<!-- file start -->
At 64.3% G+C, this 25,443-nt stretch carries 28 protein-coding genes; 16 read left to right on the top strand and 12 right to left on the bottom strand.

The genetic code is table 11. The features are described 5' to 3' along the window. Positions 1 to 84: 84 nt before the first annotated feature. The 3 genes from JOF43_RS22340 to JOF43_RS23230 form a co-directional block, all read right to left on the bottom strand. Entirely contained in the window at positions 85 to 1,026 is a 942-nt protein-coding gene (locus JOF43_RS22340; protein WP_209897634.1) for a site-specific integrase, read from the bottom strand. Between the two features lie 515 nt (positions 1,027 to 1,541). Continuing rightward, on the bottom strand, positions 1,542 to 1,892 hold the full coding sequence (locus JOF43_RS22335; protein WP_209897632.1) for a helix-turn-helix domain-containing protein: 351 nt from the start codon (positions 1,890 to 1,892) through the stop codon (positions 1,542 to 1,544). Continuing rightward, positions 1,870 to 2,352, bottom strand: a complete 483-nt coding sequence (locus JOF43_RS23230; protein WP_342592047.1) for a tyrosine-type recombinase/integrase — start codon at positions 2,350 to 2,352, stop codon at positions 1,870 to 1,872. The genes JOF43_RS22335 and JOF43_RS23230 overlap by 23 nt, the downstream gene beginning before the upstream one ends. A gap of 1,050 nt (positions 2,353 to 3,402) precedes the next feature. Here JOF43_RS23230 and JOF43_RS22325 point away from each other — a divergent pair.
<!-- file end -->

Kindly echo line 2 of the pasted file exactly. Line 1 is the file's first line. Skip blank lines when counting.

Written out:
The genetic code is table 11. The features are described 5' to 3' along the window. Positions 1 to 84: 84 nt before the first annotated feature. The 3 genes from JOF43_RS22340 to JOF43_RS23230 form a co-directional block, all read right to left on the bottom strand. Entirely contained in the window at positions 85 to 1,026 is a 942-nt protein-coding gene (locus JOF43_RS22340; protein WP_209897634.1) for a site-specific integrase, read from the bottom strand. Between the two features lie 515 nt (positions 1,027 to 1,541). Continuing rightward, on the bottom strand, positions 1,542 to 1,892 hold the full coding sequence (locus JOF43_RS22335; protein WP_209897632.1) for a helix-turn-helix domain-containing protein: 351 nt from the start codon (positions 1,890 to 1,892) through the stop codon (positions 1,542 to 1,544). Continuing rightward, positions 1,870 to 2,352, bottom strand: a complete 483-nt coding sequence (locus JOF43_RS23230; protein WP_342592047.1) for a tyrosine-type recombinase/integrase — start codon at positions 2,350 to 2,352, stop codon at positions 1,870 to 1,872. The genes JOF43_RS22335 and JOF43_RS23230 overlap by 23 nt, the downstream gene beginning before the upstream one ends. A gap of 1,050 nt (positions 2,353 to 3,402) precedes the next feature. Here JOF43_RS23230 and JOF43_RS22325 point away from each other — a divergent pair.